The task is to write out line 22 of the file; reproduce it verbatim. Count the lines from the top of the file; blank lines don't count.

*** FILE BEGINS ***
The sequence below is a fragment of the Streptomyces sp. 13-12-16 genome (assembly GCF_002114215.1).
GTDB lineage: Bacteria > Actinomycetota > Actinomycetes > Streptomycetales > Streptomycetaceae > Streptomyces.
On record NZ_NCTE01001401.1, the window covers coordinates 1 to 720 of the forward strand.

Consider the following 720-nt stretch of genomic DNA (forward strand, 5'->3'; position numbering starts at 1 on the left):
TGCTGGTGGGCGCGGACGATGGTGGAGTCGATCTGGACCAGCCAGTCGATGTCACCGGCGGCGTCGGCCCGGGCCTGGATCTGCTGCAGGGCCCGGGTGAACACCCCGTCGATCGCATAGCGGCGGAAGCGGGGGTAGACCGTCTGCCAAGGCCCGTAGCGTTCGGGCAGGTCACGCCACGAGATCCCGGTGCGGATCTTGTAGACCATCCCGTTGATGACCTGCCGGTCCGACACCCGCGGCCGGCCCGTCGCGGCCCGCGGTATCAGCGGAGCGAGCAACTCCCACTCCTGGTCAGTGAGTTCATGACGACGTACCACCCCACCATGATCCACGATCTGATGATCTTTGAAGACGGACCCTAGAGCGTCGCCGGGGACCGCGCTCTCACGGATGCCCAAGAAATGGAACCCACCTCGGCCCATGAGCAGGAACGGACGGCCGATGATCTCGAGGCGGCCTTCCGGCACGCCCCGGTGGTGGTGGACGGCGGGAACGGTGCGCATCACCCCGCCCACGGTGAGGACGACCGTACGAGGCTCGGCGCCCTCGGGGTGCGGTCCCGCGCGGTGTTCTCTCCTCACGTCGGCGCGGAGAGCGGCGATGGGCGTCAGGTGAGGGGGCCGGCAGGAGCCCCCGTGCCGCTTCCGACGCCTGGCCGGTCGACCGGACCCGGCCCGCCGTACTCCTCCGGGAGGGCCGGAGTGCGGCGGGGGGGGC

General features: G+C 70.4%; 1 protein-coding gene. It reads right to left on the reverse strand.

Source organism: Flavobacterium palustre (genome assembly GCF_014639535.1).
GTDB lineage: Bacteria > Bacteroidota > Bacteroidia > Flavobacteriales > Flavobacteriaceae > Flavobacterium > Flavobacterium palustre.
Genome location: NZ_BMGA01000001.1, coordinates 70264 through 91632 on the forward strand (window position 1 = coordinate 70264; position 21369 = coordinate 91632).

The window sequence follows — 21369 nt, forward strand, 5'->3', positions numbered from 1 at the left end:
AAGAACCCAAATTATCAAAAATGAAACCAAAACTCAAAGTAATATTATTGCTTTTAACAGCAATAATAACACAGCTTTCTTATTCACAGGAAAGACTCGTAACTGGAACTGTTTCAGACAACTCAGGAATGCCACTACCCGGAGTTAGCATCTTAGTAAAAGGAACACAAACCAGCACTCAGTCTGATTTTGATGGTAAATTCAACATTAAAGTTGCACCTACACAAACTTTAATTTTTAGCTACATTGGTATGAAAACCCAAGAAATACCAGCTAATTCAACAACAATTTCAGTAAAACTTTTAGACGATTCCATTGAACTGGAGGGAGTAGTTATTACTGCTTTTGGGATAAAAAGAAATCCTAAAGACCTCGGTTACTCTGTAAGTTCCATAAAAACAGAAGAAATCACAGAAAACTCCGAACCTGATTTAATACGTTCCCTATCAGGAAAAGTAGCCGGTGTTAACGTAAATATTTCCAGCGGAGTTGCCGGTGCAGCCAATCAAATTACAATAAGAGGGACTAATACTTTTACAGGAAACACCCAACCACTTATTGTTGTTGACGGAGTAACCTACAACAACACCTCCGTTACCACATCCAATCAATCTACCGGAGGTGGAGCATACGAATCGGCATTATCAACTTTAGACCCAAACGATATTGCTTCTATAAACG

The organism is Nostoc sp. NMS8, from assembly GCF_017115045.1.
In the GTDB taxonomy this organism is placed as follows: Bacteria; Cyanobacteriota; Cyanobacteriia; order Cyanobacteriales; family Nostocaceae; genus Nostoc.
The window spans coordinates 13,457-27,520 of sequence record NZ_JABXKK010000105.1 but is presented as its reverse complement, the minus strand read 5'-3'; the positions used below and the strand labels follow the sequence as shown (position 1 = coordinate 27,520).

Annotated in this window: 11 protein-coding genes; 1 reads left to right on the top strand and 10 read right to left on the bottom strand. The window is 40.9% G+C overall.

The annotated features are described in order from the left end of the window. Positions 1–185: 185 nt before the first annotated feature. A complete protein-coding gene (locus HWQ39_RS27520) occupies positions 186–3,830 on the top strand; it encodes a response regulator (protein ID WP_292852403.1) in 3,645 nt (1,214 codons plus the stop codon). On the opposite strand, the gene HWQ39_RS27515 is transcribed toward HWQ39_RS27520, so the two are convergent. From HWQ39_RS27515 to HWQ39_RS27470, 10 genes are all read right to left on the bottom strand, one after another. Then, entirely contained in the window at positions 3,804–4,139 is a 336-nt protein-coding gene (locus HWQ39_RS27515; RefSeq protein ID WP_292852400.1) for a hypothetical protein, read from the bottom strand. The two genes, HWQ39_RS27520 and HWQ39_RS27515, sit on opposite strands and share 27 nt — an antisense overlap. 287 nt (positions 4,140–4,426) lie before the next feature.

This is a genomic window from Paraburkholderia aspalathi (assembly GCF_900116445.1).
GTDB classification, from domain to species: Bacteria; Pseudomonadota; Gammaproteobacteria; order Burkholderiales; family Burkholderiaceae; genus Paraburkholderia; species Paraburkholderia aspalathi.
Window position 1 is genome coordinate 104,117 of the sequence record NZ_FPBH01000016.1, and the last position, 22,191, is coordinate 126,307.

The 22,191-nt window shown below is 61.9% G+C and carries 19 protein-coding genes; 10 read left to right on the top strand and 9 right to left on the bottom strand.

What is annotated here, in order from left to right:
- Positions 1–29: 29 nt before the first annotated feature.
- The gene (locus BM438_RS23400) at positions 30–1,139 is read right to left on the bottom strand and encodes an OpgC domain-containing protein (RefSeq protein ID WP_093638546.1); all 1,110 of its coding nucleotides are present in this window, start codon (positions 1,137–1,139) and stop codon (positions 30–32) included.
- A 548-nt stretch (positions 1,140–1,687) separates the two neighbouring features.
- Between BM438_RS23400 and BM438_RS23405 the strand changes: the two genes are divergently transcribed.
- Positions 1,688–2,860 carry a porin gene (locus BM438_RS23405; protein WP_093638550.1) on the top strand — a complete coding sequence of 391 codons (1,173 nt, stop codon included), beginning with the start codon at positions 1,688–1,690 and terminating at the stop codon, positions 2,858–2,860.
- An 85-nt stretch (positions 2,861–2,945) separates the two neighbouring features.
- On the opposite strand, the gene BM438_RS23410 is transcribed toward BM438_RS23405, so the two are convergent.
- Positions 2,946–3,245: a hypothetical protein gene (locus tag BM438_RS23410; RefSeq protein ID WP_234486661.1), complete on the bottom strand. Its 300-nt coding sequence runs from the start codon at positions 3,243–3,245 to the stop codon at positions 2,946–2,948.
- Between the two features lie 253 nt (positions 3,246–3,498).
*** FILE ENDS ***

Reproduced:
- Positions 1–29: 29 nt before the first annotated feature.